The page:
Ossipee – February 3, 2011 — Selectmen voted Monday night, Jan. 24, to treat the pesky milfoil in Ossipee Lake chemically. It took several weeks for them to decide whether or not to do it, with some convincing.
In the end, Selectman Kathleen Maloney voted against using 2,4-D treatment while Selectmen Harry Merrow and Morton Leavitt voted “with reluctance” to accept state grant money and move ahead with the treatment. They were rightfully concerned about the impact chemicals will have on water quality and safety in using chemicals and if it is truly more beneficial than hand harvesting.
Robert Oram, a Freedom resident who has been active on several boards and committees in that town, including the effort to control milfoil on their side of the lake, spoke to selectmen about the findings in that town.
“I’m not a big chemical fan myself. In Freedom we used both applications – herbicide 2,4-D and also on a smaller infestation used diver-assisted suction harvesting. We followed the diver in a canoe and noticed that as the diver moves through the water he stirs up quite a bit of the milfoil. After extraction some of it obviously breaks up. We filled two five gallon pails in an hour of parts that broke off. We see firsthand that on a larger infestation the herbicide works well. On the smaller infestation I strongly suggest you use a core of volunteers to assist because it tends to break away.”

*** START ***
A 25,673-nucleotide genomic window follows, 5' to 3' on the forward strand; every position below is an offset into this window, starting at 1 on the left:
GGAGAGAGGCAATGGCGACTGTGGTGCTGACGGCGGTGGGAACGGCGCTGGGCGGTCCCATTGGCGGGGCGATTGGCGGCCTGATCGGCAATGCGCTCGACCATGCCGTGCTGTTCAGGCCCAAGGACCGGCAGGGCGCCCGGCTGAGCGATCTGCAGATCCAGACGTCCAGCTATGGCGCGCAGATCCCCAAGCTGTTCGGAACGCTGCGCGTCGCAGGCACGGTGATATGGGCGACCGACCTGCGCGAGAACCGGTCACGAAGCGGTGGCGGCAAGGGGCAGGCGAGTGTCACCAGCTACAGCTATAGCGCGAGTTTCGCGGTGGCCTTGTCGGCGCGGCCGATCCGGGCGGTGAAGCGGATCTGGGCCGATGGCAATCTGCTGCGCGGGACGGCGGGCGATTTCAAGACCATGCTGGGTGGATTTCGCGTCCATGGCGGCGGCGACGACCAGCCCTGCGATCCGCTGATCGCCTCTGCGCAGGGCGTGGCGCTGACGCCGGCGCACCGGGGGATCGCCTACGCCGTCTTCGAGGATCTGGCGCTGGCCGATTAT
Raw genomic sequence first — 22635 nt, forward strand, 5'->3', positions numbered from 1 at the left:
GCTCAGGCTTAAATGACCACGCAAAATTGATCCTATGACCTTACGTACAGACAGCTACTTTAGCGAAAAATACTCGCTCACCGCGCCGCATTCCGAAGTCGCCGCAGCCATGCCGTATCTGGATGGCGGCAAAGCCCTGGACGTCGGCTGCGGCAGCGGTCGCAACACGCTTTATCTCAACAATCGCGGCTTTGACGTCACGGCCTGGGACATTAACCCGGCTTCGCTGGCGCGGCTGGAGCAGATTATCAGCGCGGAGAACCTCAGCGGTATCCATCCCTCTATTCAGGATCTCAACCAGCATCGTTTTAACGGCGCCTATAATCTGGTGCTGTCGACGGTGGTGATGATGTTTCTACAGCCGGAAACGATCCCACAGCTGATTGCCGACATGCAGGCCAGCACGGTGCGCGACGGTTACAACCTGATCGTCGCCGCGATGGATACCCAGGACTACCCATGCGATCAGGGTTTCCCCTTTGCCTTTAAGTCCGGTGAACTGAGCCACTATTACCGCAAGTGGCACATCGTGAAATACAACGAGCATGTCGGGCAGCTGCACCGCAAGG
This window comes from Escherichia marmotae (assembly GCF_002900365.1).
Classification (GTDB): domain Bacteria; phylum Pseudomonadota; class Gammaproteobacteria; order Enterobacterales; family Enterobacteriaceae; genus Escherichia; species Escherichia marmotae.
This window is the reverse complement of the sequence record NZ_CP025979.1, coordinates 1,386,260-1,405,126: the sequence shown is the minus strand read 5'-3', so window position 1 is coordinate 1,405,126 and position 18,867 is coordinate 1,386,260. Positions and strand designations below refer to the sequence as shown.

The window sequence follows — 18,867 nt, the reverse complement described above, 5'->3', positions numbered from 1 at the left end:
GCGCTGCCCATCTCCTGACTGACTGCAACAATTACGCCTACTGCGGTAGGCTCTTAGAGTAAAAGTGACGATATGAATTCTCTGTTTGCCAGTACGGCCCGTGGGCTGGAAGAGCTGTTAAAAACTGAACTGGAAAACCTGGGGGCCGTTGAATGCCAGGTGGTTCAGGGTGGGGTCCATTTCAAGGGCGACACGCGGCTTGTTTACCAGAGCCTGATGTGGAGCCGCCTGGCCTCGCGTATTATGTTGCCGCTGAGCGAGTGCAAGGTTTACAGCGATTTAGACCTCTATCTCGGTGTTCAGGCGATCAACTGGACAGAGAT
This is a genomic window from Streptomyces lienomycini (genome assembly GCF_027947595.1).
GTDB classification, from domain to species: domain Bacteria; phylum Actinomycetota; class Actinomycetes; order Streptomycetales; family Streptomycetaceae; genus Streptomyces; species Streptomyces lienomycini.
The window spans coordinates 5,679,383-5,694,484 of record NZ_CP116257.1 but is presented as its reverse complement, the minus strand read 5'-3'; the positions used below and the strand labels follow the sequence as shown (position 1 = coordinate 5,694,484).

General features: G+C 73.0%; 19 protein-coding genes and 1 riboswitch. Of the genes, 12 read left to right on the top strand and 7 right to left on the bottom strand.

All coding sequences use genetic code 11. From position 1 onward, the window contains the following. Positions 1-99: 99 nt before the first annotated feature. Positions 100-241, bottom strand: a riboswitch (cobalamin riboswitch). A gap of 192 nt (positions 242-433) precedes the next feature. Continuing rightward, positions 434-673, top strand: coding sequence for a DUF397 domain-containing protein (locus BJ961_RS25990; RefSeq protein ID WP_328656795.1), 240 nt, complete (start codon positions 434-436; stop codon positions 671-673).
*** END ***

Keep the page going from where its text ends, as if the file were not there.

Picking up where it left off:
Oram explained that in 2011 Freedom has received the same grant being offered to Ossipee from NH Department of Environmental Services. The matching grants can only be used for chemical treatments. Freedom will once again use the chemical herbicide in Danforth Bay.
“There is no way to eradicate it, but can keep it in check. Based on the herbicide application and the assessment we made – the difference was remarkable,” said Oram.
Milfoil has been found in Ossipee’s Pickerel Cove and Phillips Brook. According to reports, it has now infested a 12- to 13-acre total area.
Maloney expressed concern about the possible impact on drinking water for residents in those areas. Residents will be given advance notice before the application is applied with information about necessary precautions.